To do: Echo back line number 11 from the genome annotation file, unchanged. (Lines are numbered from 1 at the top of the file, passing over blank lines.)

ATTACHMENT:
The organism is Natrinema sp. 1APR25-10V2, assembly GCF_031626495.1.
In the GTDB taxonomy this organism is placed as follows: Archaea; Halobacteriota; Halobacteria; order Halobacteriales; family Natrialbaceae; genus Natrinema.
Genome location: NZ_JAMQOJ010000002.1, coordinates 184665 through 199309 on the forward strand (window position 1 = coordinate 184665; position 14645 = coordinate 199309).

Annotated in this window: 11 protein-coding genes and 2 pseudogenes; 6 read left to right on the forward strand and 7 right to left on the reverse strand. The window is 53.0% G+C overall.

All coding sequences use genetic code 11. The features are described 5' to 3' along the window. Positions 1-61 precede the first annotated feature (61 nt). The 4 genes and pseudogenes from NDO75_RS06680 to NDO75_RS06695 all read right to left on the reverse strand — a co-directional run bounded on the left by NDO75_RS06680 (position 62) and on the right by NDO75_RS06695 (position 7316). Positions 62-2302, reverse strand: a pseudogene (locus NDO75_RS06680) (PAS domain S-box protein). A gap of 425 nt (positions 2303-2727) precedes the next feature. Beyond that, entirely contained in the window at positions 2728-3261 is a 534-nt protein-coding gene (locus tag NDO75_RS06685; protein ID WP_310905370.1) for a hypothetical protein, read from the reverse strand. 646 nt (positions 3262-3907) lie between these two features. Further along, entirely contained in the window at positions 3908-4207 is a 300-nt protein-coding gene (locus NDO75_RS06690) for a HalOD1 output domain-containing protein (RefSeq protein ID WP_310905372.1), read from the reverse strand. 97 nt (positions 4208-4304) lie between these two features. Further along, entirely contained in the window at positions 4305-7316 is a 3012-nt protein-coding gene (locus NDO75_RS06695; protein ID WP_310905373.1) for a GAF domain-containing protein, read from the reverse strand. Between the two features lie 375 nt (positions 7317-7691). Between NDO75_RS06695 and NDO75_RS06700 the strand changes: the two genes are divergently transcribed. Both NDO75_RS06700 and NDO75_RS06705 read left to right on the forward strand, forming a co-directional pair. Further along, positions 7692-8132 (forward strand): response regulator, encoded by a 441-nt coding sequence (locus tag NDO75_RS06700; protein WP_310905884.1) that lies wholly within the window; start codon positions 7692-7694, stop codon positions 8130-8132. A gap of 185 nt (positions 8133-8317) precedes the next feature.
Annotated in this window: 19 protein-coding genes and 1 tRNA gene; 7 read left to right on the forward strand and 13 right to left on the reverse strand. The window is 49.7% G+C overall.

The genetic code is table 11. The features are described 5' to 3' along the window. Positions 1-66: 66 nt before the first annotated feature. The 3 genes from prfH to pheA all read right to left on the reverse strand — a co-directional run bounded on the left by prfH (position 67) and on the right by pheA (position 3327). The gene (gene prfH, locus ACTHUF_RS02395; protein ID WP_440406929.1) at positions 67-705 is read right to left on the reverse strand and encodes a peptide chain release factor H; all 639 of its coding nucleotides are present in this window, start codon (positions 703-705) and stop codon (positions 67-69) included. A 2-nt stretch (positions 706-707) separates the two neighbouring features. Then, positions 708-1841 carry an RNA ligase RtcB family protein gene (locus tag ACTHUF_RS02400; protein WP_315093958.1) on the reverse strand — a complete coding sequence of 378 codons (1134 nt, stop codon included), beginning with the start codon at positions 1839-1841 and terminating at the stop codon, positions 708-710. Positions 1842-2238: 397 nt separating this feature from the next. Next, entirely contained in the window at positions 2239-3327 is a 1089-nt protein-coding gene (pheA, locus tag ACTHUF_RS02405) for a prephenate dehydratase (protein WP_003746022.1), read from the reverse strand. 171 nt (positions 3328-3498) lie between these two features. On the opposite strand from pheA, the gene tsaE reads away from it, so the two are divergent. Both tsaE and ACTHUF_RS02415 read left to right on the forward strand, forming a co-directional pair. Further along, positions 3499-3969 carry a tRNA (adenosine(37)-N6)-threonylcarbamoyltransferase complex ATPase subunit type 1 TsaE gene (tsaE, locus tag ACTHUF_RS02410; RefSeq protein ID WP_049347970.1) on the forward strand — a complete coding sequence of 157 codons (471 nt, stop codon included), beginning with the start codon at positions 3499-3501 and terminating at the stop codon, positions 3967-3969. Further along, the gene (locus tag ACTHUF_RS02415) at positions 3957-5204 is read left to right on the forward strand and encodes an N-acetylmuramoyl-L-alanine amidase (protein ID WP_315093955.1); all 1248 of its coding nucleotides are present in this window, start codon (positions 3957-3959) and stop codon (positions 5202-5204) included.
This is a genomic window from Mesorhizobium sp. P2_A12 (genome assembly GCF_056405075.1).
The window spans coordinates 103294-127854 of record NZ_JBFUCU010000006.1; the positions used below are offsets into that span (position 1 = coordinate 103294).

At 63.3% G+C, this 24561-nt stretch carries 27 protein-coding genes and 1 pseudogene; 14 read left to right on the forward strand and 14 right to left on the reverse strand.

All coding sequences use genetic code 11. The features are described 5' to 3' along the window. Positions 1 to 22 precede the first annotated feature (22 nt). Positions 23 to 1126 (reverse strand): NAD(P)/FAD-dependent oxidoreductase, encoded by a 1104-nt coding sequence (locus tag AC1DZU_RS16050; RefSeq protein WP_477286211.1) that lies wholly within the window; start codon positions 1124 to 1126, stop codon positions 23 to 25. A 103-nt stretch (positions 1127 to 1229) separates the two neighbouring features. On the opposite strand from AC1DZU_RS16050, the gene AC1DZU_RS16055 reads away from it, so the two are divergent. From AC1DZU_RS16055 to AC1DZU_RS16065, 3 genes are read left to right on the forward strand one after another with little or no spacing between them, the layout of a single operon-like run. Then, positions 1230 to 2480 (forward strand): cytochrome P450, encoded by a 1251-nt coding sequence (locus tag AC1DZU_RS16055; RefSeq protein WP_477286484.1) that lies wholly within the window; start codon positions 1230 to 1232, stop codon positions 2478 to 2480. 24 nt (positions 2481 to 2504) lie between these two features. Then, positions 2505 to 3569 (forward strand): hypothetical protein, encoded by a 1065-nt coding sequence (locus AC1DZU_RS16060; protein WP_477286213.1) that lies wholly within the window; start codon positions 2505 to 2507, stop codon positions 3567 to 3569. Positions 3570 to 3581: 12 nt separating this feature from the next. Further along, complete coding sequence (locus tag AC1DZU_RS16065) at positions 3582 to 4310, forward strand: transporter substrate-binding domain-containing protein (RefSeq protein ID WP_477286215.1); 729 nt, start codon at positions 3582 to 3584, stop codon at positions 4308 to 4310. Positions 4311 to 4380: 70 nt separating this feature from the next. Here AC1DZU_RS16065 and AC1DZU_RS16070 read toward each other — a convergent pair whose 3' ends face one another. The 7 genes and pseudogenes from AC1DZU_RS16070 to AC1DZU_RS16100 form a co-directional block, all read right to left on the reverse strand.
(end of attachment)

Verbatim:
All coding sequences use genetic code 11. The features are described 5' to 3' along the window. Positions 1 to 22 precede the first annotated feature (22 nt). Positions 23 to 1126 (reverse strand): NAD(P)/FAD-dependent oxidoreductase, encoded by a 1104-nt coding sequence (locus tag AC1DZU_RS16050; RefSeq protein WP_477286211.1) that lies wholly within the window; start codon positions 1124 to 1126, stop codon positions 23 to 25. A 103-nt stretch (positions 1127 to 1229) separates the two neighbouring features. On the opposite strand from AC1DZU_RS16050, the gene AC1DZU_RS16055 reads away from it, so the two are divergent. From AC1DZU_RS16055 to AC1DZU_RS16065, 3 genes are read left to right on the forward strand one after another with little or no spacing between them, the layout of a single operon-like run. Then, positions 1230 to 2480 (forward strand): cytochrome P450, encoded by a 1251-nt coding sequence (locus tag AC1DZU_RS16055; RefSeq protein WP_477286484.1) that lies wholly within the window; start codon positions 1230 to 1232, stop codon positions 2478 to 2480. 24 nt (positions 2481 to 2504) lie between these two features. Then, positions 2505 to 3569 (forward strand): hypothetical protein, encoded by a 1065-nt coding sequence (locus AC1DZU_RS16060; protein WP_477286213.1) that lies wholly within the window; start codon positions 2505 to 2507, stop codon positions 3567 to 3569. Positions 3570 to 3581: 12 nt separating this feature from the next. Further along, complete coding sequence (locus tag AC1DZU_RS16065) at positions 3582 to 4310, forward strand: transporter substrate-binding domain-containing protein (RefSeq protein ID WP_477286215.1); 729 nt, start codon at positions 3582 to 3584, stop codon at positions 4308 to 4310. Positions 4311 to 4380: 70 nt separating this feature from the next. Here AC1DZU_RS16065 and AC1DZU_RS16070 read toward each other — a convergent pair whose 3' ends face one another. The 7 genes and pseudogenes from AC1DZU_RS16070 to AC1DZU_RS16100 form a co-directional block, all read right to left on the reverse strand.